Midwife Malpractice

A midwife is healthcare provider with specialized training in obstetrics.  While a midwife can have his or her own practice, most work within a hospital or in a doctor's office alongside an obstetrician or OBGYN.  There are nearly 7,000 practicing midwifes in the United States.  Approximately 5% of births in the United States are attended principally by a midwife.

There are two ways to become a midwife.  Direct-entry, meaning that the midwife has learned the trade through an apprenticeship (with a midwife or doctor) or community-based program that does not involve nursing (such as midwifery school).  Certified nurse midwives, on the other hand, are registered nurses who have secured midwife training and certification.

Many OBGYNs have at least one midwife in their practice so that they can care for more pregnant mothers and manage more deliveries.  Many patients are surprised when they go into labor and a midwife appears at the hospital in place of their doctor.  While this could be your delivery plan, studies indicate that a majority of pregnant mothers expect an OBGYN to be present for the baby's birth.  Depending upon the practice, the duties and responsibilities of a direct entry midwife or certified nurse midwife may include: disease prevention, oversight of general care for women before and after birth, family planning, gynecological examinations, prenatal care and providing support during labor and delivery.  Generally, midwives should not provide principal care for complicated deliveries because of the increased risk of injury to the baby, and potential for malpractice, such as a cephalohematoma from a labor complication, Erb's palsy due to a preventable shoulder dystocia or cerebral palsy due to prolonged hypoxia.  In situations where there is fetal distress, the knowledge and experience of an OBGYN may be necessary to avoid permanent injury to the baby.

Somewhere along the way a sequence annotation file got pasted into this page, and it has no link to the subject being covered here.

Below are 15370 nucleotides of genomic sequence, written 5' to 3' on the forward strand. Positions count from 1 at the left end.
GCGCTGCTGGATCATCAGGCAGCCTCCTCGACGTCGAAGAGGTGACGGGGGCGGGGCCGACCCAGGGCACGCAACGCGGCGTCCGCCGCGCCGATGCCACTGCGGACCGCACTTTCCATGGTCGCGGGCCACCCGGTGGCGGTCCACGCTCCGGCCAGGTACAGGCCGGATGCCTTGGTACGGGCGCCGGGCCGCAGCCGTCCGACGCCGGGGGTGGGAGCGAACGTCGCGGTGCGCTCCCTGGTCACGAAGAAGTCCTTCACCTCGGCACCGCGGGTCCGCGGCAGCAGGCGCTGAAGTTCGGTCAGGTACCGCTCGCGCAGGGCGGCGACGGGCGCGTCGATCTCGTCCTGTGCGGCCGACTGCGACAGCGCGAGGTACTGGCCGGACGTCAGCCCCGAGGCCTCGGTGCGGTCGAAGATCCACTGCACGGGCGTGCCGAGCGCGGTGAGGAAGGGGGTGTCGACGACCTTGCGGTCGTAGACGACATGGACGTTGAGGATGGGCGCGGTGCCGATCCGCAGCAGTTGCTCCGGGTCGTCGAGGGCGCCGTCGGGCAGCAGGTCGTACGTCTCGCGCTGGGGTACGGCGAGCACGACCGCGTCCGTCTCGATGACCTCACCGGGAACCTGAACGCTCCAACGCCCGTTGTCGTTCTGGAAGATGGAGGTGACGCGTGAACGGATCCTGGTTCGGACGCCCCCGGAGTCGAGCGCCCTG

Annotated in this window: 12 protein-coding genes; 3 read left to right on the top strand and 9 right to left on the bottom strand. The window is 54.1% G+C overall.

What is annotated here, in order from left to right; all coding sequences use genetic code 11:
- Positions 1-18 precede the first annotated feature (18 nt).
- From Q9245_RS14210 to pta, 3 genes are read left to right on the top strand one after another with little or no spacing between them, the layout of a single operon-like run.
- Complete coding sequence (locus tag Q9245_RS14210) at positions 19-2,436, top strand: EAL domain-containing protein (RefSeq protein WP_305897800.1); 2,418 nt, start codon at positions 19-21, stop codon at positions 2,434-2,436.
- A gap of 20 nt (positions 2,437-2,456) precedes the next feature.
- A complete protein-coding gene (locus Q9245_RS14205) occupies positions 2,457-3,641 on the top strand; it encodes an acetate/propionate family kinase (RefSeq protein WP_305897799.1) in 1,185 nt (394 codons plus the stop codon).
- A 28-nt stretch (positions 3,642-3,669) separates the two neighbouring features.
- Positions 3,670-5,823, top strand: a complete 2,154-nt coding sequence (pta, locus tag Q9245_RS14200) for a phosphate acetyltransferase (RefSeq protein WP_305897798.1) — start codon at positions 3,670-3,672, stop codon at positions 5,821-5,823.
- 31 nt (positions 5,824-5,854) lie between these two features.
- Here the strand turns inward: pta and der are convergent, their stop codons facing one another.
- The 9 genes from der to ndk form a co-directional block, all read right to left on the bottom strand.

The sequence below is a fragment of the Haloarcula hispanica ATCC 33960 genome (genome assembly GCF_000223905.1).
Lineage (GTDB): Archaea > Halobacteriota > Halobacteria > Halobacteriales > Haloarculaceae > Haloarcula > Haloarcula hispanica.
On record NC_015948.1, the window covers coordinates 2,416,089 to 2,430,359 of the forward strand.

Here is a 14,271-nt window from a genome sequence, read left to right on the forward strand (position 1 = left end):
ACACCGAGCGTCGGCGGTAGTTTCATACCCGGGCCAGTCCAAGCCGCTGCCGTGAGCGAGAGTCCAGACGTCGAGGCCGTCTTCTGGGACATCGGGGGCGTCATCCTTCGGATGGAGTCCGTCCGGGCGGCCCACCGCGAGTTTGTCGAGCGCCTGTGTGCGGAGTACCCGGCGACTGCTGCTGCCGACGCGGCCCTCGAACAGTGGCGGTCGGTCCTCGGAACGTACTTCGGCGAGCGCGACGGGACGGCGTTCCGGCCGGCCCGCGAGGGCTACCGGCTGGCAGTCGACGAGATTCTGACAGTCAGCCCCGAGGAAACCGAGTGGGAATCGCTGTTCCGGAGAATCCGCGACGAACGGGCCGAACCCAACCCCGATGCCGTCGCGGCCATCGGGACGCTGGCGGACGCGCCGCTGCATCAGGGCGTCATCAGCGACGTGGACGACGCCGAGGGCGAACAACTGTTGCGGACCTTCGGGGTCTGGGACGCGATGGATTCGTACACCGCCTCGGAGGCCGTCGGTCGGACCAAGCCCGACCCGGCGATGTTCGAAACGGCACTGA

The trial lawyers at Bottar Law, PLLC, have decades of experience investigating, prosecuting and trying to verdict medical malpractice cases due to or arising out of midwife mistakes.  If you or your baby were injured while under the care of a direct entry midwife or certified nurse midwife, you and your family may be entitled to compensation for lifelong health care, medical expenses, medical bills, loss of income, and pain and suffering. 

To discuss your case or concerns with an experienced Central New York medical malpractice and birth injury attorney, contact us now at (315) 422-3466, (800) 336-LAWS, or by e-mail at info@bottarleone.com.